Discussing generative AI within the art industry comes with a required analytical debate on ethics—and chief among these discussions is also concern over whether, one day, the technology could replace the artist itself. But, software company Skylum says that its new generative AI features inside Luminar Neo are designed to serve photographers, not replace them. Recently, Skylum announced that AI-focused editing software Luminar Neo will soon gain generative, erase, expand, and swap tools to its already broad line of AI-assisted tools.
The new tools, GenErase, GenExpand, and GenSwap, are the first forms of generative AI to join Luminar Neo’s other AI-based tools. All three tools are built using the Stable Diffusion model, which is the same model used in Adobe Photoshop’s generative tools. The three tools will roll out individually, one month at a time, through the remainder of 2023. GenErase launches first on Oct. 26.
Luminar Neo’s newest generative AI tools
While Luminar Neo’s existing tools are heavily based on artificial intelligence, the three new tools are the first tools that are considered generative AI.
- GenErase: Like a basic eraser, GenErase removes sections of an image. But, unlike the standard tool, GenErase fills in the missing area using the surrounding content. Content-aware fill existed before generative AI became a buzzword, but the AI analyzes the image to determine which parts of the image to sample from. And, if it’s anything like Photoshop’s similar eraser tool, it can also fill in with elements that aren’t a 100 percent match to the existing image.
- GenExpand: This tool essentially uncrops a photograph, allowing photographers to choose a different aspect ratio or create more negative space on the edges of the image. The AI generates new expanded borders for the image based on what already exists in the image.
- GenSwap: The final tool in the fall launch fits more in line with what most people think of when they hear generative AI. GenSwap can add an object that wasn’t there or swap existing objects out for ‘better’ ones.
Luminar Neo’s new tools are an expected launch for a software that’s so heavily AI-focused
The whole idea behind Luminar Neo is to streamline the editing process using AI. The software is designed to either save expert photographers time or help the less technically savvy jump right into advanced image editing. Because Neo is so AI-focused, I would be more surprised if the program didn’t eventually adopt some generative-based tools. The erase and expand tools were already listed on the software’s website as coming soon, which also shows a scene swap and water enhancer tool yet to come. The program already adds dramatic lighting to an otherwise flat image, adds sun rays, swaps skies, and corrects skin blemishes. Is adding objects that don’t already exist really much of a stretch beyond adding lighting that didn’t exist?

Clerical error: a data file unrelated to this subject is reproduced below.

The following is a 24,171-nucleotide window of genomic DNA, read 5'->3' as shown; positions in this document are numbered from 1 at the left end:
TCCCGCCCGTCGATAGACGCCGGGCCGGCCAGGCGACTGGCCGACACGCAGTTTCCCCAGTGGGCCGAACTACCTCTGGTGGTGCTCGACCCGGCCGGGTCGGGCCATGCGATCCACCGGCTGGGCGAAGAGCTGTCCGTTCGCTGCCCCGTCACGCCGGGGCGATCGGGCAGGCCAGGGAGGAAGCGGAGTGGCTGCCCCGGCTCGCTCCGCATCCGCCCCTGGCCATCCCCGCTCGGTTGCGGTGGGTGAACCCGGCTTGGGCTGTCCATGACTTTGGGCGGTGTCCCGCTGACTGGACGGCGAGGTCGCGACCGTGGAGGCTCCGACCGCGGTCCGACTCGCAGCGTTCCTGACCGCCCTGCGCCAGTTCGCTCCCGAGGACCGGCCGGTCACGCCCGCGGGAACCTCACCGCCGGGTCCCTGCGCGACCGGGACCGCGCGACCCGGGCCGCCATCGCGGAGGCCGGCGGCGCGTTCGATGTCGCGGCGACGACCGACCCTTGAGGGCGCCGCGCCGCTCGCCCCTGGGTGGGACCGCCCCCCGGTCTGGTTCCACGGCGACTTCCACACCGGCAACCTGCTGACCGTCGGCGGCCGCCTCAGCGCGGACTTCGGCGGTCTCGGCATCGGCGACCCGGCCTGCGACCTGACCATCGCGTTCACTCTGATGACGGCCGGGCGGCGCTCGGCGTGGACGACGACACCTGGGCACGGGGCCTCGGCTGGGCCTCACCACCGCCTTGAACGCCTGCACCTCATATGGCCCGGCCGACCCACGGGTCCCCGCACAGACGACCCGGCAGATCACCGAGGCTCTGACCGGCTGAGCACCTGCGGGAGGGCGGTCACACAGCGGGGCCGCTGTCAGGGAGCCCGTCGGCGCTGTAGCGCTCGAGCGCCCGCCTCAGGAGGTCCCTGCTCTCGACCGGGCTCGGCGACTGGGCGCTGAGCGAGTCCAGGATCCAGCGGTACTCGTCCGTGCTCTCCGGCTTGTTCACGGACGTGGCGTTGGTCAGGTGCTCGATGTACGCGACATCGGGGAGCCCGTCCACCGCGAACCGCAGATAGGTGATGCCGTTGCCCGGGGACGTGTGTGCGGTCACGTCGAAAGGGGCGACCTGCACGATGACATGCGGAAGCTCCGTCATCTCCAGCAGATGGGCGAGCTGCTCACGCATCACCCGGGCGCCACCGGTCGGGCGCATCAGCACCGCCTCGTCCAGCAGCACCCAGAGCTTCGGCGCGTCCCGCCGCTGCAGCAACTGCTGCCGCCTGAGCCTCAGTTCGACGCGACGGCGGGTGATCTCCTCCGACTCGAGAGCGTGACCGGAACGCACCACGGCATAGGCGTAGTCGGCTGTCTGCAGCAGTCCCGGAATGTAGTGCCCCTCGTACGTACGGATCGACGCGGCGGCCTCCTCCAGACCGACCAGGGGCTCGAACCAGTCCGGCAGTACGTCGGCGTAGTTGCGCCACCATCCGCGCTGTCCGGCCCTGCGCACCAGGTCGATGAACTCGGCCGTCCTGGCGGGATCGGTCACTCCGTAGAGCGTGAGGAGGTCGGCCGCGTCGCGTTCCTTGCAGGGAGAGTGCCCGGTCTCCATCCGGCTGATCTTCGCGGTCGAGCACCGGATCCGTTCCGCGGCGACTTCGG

The new tools also aren’t terribly surprising because Adobe Photoshop has already launched similar tools. If Luminar Neo wants to be known as the AI-based photo editor, then it needs to remain competitive with the photo editor that’s so well known its name is also a verb. Photoshop’s recent updates add an AI-based eraser tool and edge expansion, as well as the option to type in text and have it spit out a generated object.
Where is the ethical line in generative AI photo editing?
In the press release announcing the latest features, Skylum describes Luminar Neo as software that uses AI “in a manner that serves them, not replaces them.” I believe that way of thinking is key to determining whether or not using AI in an image is ethical (alongside factors like how the image is used and labeled).
I’ve already used Photoshop’s generative AI eraser several times. The tool has saved me hours of stress editing, including removing the edge of a bra showing due to ill-fitting clothing and even editing out a strand of long grass that bisected a face. If the AI is doing what photographers have already been doing for years, like removing power lines and street signs for fewer distractions in the background, then there’s really no ethical question. (Excluding, of course, mislabeling the image as unedited or using within stricter genres like photojournalism). Why not have more time to do what you love when the end result is the same? That’s the exact reason why I bought the camera that I did—time saved editing—and spending less time behind the computer can only serve photographers. GenErase and even GenExpand, much of the time, fall within those ethical boundaries.
GenSwap may toe the line—or even cross it at times—because it adds something that wasn’t already there. I’ve turned photobombers into yetis for Facebook laughs, but otherwise, I haven’t ventured into adding objects to my photographs. But is adding objects to a photograph going to compete with artists? Considering that photobombing yeti turned into an actual big foot rather than Big Foot with generative AI, the answer, at least right now, is no. Of course, the other half of the equation is just how well the software works — a question that cannot be answered until each tool rolls out.
The new generative tools will be added for existing subscriptions, while users who purchased perpetual licenses can add the new features for $69 before Oct. 28, which will also include any new features launched before Aug. 16, 2024.